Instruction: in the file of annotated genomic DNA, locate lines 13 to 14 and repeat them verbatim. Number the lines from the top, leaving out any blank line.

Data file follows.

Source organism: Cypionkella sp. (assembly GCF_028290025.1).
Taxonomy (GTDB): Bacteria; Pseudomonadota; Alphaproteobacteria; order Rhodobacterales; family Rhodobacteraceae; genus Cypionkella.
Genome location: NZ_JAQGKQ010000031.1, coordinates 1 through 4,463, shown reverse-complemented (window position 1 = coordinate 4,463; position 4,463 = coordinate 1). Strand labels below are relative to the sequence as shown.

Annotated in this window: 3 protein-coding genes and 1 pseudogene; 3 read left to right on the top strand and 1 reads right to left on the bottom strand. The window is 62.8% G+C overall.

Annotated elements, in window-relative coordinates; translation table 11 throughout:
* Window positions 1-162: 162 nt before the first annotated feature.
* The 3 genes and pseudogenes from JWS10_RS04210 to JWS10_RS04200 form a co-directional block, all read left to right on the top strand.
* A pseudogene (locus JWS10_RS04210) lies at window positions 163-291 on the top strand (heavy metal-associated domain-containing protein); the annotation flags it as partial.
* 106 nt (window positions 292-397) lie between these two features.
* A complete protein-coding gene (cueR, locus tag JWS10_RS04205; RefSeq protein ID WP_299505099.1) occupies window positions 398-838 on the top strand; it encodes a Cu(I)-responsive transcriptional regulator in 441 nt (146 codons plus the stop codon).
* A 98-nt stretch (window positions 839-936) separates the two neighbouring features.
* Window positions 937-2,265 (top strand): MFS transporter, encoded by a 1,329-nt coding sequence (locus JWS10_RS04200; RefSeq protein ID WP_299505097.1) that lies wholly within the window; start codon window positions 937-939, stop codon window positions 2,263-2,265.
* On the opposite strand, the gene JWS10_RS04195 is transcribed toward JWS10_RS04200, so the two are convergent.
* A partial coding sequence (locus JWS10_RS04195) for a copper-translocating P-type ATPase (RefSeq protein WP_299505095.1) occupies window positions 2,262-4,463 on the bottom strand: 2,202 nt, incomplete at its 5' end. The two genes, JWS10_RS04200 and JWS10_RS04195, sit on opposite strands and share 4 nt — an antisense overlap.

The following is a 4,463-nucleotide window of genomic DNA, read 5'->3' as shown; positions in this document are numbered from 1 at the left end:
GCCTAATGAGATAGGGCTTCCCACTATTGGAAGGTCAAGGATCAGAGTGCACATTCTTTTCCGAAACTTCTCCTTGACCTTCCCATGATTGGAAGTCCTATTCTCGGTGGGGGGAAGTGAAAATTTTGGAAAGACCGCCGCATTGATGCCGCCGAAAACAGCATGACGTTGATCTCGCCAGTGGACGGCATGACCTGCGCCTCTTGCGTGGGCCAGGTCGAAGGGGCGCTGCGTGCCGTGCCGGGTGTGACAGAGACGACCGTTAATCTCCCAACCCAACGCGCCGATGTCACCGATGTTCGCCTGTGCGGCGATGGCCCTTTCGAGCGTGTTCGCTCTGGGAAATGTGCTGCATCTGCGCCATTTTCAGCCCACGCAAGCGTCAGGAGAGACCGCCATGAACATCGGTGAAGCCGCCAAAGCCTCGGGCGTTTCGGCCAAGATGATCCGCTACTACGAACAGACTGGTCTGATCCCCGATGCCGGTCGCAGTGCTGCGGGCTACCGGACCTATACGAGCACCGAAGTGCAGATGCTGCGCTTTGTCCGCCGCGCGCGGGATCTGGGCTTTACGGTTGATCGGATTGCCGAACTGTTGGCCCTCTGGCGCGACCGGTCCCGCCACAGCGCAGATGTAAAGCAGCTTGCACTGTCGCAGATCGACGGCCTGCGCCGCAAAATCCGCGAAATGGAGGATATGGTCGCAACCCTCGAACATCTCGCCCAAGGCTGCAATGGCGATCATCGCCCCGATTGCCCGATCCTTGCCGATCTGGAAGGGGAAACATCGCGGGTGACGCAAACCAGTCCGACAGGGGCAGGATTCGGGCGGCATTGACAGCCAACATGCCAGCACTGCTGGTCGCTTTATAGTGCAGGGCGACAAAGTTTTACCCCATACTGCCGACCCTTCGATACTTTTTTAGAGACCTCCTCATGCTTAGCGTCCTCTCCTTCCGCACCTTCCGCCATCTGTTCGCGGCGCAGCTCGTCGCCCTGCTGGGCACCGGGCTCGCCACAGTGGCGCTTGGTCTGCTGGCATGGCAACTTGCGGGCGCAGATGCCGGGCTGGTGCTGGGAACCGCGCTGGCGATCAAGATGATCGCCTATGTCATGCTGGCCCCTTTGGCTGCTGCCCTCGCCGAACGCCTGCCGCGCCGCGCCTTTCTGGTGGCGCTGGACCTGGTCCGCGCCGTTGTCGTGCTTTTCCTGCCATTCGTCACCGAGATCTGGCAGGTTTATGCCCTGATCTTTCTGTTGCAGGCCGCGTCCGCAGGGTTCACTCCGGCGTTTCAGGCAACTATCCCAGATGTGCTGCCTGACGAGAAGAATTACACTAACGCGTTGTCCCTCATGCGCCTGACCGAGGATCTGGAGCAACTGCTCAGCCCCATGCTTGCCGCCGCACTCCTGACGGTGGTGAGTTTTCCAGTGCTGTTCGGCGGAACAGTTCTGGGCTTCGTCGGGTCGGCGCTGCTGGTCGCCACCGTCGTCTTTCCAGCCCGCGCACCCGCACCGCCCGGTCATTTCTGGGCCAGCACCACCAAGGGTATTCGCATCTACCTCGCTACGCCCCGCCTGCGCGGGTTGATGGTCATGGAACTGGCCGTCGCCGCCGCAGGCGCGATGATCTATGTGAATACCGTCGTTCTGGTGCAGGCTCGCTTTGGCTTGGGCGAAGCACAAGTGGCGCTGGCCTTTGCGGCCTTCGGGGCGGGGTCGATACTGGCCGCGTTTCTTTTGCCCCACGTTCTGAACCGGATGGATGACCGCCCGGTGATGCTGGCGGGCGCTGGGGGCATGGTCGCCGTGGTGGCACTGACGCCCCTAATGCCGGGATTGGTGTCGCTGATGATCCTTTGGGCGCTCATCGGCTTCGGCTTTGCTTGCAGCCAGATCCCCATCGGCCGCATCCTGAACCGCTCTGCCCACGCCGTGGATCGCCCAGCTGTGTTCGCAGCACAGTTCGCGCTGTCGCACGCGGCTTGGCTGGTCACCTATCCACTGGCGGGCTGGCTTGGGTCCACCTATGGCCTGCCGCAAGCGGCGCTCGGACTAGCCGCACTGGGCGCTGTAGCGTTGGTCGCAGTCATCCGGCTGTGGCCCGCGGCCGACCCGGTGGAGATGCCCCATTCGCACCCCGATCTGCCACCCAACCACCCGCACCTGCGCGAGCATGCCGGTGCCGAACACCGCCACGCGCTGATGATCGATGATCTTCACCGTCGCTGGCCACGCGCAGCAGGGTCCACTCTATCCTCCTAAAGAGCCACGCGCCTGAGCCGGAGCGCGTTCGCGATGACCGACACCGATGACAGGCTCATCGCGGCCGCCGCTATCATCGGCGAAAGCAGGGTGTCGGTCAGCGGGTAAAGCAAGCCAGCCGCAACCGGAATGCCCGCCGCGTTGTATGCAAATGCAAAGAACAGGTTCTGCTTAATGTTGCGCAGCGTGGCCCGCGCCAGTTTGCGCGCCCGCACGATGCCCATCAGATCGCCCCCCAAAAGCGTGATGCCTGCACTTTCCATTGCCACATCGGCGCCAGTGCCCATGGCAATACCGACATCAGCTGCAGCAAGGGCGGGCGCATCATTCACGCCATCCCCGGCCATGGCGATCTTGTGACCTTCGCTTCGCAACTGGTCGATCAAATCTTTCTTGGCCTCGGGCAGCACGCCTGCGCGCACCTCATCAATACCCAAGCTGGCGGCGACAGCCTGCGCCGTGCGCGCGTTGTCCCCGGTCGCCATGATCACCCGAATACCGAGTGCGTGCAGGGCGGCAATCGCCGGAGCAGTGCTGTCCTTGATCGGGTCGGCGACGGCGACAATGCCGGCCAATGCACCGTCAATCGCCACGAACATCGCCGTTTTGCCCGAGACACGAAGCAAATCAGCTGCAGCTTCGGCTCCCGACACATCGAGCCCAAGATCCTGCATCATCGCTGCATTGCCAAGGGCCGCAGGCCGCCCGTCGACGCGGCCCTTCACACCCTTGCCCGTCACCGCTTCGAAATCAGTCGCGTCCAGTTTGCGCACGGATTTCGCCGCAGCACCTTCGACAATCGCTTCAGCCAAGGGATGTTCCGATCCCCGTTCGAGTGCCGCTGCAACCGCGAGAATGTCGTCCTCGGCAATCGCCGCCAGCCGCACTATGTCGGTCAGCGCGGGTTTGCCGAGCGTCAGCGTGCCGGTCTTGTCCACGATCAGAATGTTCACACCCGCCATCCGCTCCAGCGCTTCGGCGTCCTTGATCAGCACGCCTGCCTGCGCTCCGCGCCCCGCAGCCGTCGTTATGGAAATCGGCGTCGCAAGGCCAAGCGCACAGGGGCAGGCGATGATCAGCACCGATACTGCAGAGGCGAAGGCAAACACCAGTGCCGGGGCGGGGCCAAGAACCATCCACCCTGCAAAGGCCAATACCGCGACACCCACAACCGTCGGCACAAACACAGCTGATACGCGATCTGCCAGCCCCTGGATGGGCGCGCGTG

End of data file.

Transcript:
* On the opposite strand, the gene JWS10_RS04195 is transcribed toward JWS10_RS04200, so the two are convergent.
* A partial coding sequence (locus JWS10_RS04195) for a copper-translocating P-type ATPase (RefSeq protein WP_299505095.1) occupies window positions 2,262-4,463 on the bottom strand: 2,202 nt, incomplete at its 5' end. The two genes, JWS10_RS04200 and JWS10_RS04195, sit on opposite strands and share 4 nt — an antisense overlap.